“All right. You’ve shown me all these things, here and upstairs, and for a while now I’ve been trying to put myself in your place. I figured that first your mother died, very suddenly at that. Pa told me how he put all of her things away from you. You told me yourself that you changed rooms right after your mother died. You never really said why, but I always assumed that you did that to get away from the memories. Then Pa sent you away to school, and you really didn’t live here full time any more after that, which meant that everything you knew was left here. I figure that’s got to be enough to grow anybody up.”
Having been hit too accurately and too close to home by her child, Jennifer found it a bit difficult at first to address her daughter’s dead-on observations about the situation. Her initial reaction was to do what she had trained herself to do: retreat from it. But this time, feeling stronger about it all, she willed herself to be done with it.
“The items upstairs, by Pa’s desk, used to be in the room that is your room in the main house. These things here were once in my room in the guest house. My mother and I stayed in the guest house a lot when it was just the two of us, so I had things in both places. After she died, I went away to school and you’re right, I didn’t live here any more after that. Briarwood stopped being my home. I think that after I left, and it was apparent that we weren’t really coming back here to live, Pa and Walter brought all my things down here, just like they did with my mother’s things. Yes, J.J., to answer your question, I think I stopped being a child when my mother died. That’s when I stopped being Jenny in my mind, and I became Jennifer.”
“She was the only one who called you that. Not even Pa?”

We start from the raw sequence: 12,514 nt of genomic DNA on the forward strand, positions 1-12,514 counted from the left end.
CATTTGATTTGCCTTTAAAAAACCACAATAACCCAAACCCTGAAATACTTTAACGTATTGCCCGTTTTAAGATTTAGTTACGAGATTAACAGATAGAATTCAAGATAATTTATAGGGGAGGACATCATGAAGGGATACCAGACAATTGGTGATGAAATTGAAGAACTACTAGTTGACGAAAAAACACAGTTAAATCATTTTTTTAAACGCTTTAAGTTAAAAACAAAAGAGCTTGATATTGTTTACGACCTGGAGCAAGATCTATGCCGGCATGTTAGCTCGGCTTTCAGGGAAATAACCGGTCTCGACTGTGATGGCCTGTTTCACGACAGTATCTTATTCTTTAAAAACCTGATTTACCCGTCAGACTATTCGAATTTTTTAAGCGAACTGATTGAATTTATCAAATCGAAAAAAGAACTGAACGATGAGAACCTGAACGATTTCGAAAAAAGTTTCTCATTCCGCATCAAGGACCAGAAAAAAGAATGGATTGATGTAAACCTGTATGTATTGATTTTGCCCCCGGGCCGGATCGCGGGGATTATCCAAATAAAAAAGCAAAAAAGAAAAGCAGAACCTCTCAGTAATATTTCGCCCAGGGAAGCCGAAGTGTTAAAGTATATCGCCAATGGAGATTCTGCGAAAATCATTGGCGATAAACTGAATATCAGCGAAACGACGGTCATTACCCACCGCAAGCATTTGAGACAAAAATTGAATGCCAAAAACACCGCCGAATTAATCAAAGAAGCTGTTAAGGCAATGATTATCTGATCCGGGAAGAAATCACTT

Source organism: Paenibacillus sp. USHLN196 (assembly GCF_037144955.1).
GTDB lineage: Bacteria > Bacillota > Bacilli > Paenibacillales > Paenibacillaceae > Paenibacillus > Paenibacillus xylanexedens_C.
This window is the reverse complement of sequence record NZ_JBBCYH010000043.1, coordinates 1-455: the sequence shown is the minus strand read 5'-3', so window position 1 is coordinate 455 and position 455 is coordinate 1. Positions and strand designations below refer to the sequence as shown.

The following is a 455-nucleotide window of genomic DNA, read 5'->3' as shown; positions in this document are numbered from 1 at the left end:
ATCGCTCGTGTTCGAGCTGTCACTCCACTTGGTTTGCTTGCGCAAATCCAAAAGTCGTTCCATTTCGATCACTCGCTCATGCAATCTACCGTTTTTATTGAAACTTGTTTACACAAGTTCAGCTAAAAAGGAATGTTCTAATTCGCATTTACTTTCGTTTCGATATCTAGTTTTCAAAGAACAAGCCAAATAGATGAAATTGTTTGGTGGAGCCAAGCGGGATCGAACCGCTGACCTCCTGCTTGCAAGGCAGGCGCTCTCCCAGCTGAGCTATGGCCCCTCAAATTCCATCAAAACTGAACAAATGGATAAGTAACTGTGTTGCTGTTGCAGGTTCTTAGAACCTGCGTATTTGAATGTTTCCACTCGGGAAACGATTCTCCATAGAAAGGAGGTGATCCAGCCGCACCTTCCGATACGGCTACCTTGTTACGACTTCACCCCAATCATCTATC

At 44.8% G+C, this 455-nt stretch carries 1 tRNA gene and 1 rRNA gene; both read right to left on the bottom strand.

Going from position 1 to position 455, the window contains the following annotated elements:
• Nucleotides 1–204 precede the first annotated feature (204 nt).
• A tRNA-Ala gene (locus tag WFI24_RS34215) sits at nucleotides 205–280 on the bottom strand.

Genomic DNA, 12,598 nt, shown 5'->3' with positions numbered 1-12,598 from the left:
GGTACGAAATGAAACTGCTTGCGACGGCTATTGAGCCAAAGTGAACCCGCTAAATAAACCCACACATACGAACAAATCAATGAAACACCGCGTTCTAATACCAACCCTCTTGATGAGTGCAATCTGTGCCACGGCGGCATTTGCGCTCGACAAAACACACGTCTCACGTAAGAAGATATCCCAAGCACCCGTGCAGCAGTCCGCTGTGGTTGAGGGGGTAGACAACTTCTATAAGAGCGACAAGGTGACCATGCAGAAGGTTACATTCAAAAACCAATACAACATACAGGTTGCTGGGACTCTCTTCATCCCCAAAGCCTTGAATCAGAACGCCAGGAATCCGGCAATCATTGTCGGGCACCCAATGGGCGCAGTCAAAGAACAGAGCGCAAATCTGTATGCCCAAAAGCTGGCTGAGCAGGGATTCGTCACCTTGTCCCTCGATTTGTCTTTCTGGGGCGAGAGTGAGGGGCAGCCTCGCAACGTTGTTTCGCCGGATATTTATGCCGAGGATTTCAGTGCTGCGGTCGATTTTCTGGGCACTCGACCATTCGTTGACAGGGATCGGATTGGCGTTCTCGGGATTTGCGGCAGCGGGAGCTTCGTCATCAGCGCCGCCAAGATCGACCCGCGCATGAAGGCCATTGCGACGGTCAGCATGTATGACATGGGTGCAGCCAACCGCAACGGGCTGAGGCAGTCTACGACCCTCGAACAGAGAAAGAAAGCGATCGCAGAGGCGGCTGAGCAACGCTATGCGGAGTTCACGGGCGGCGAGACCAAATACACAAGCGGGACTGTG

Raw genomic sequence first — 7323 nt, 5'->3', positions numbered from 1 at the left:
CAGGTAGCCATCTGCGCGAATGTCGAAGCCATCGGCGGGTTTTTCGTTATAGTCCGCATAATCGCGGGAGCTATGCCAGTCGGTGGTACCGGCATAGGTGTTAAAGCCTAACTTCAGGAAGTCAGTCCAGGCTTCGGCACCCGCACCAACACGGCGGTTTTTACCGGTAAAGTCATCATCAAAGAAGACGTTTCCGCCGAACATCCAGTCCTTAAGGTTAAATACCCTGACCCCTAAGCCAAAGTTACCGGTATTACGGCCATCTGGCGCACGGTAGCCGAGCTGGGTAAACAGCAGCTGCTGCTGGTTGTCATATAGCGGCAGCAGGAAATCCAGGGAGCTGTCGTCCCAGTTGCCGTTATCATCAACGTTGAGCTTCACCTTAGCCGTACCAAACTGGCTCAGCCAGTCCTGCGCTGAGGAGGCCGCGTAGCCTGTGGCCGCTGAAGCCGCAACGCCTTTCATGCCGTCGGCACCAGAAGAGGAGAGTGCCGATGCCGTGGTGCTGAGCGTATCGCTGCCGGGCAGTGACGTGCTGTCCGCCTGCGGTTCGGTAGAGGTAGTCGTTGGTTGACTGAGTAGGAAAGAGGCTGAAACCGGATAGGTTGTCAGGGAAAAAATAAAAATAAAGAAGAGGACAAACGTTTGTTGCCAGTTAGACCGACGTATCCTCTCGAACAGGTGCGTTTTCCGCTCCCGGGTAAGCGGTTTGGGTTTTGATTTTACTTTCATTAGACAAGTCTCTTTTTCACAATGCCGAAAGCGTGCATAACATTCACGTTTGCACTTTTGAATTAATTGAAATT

“Yes, she was the only one. Pa never did. Only my mother. That’s what made that name so special to me.”
J.J. turned back to the cabinet to look at the titles on the spines of the books there. “So, if Briarwood wasn’t your home, then where was home in your head when you were away in school?”
When she didn’t get an answer right away, she looked back over her shoulder. Her mother’s face looked pained, and she quickly caught herself. “Am I asking too many questions? I told you, we don’t have to go there.”
“No, sweetie, it’s okay. I told you, I want to talk about it.” Jennifer quickly recovered. “When I was in school, I guess, I- I guess at first, home in my head was with my mother. I didn’t like it here at Briarwood very much after she was gone. It was too big. Too empty. I stopped coming here. I kind of bumped around the world with Pa when I wasn’t in school. Then I moved to New York for a while. Before all of this, I didn’t think I got a real home in my head again until your father and I moved into our house on Willow Pond Road.”
“Not even when you lived in New York? That wasn’t home for you? Like, for me, home will always be LA and Willow Pond. When you think about “home” now, it’s not New York either?”
“Somehow, I knew that New York was a stopover for me. It was fun living there, but it wasn’t home. Briarwood is where I grew up, but it stopped being my home when my mother died. Home, for me, is Pa.”
J.J. nodded her understanding of her mother’s explanation. Jennifer hoped that she had made herself understood. She had been homeless for a number of years- until she learned that home was wherever her father happened to be.
“Do you mind if I take her upstairs?” J.J. asked, holding the rag doll on her shoulder like a baby, patting her back as she spoke.
“You?” Jennifer asked with a surprised smile. “A doll? I guess she’ll be joining that little male marionette dressed in the Aladdin suit that I saw hanging from the mirror of your dresser.”
“So you did see him! I wondered if you did. That’s Omar. Teddy gave him to me.”
“What have I told you about accepting gifts from boys, young lady?”
“You said about accepting jewelry and clothing. You didn’t say about accepting puppets. Teddy says my wish is Omar’s command.”
“Well, you just watch what you wish for, do you hear me?”
J.J. continued to pat the doll. “She belongs in my room. That’s her home. She’s on this end, but she should be on the other.”
“Now tell me.” Jennifer said, putting her free hand on her hip. “How do you figure that?”